We have a small library in JJs room because of the Scholastic book club. I spend $10-$20 on books every month because they have such great deals if you are trying to grow a personal library. I have a masters in education and although, I’m not teaching anymore, how could I ever forget what I learned during my time as a teacher. I’ve made reading an integral part of our children’s lives by reading to them every single day.
Joel and Elle are read to before their afternoon naps and again right before bed time. This is a habit that we instilled when they both were only months old.
I know I don’t have to tell you that reading to our kids is a good thing—but are you familiar with the specific advantages your toddler or preschool-age child can receive by being exposed to the merits of reading?
Reading to your child creates a stronger relationship with you. As your child grows older, he’ll be on the move—playing, running, and constantly exploring his environment. Snuggling up with a book lets the two of you slow down and recaptures that sweet, cuddly time you enjoyed when he was a baby. Instead of being seen as a chore or a task, reading will become a nurturing activity that will bring the two of you closer together.¹ Joel literally begs to be read to before his nap and bedtime and even at the dinner table. Sometimes I’m so exhausted that the idea of reading a 20 page book just isn’t something I’m willing to do, so I encourage him to pic a shorter book versus saying “No”. I’m just so happy that he loves being read to.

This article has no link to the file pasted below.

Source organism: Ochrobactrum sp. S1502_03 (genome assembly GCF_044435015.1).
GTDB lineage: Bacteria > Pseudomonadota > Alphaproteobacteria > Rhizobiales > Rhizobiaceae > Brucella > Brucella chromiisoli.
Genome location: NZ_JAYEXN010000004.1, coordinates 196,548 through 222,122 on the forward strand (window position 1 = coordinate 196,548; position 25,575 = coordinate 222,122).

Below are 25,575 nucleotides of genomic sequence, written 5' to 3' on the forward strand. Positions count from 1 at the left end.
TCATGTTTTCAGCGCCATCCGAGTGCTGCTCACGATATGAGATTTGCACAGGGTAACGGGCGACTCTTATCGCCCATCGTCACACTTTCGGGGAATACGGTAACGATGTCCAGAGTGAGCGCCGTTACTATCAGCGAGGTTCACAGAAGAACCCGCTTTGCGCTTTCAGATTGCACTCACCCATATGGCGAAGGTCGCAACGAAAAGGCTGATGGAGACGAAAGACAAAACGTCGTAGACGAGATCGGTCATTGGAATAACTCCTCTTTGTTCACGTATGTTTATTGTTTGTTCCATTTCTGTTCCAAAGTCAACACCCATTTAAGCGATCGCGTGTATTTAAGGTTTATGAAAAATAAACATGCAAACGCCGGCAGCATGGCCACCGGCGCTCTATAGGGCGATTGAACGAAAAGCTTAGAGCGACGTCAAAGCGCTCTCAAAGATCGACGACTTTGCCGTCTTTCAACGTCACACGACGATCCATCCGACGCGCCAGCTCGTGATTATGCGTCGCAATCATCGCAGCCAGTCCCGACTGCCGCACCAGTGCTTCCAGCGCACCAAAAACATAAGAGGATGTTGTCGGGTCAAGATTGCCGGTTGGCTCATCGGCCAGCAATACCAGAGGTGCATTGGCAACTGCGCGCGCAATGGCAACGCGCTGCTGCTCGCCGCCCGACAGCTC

One of the primary benefits of reading to toddlers and preschoolers is a higher aptitude for learning in general. Numerous studies have shown that students who are exposed to reading before preschool are more likely to do well in all facets of formal education. After all, if a student struggles to put together words and sentences, how can he be expected to grasp the math, science, and social concepts he’ll be presented with when he begins elementary school?²
Reading to your child helps them develop basic speech skills. Throughout toddlerhood and preschool, your child is learning critical language and enunciation skills. By listening to you read, your child is reinforcing the basic sounds that form language. “Pretend reading”—when a toddler pages through a book with squeals and jabbers of delight—is a very important pre-literacy activity. As a preschooler, your child will likely begin sounding out words on his own.³ I’ve often found Joel sitting in his bed with a book narrating the story to himself and he enjoys reading to his baby sister. It’s a delightful sight!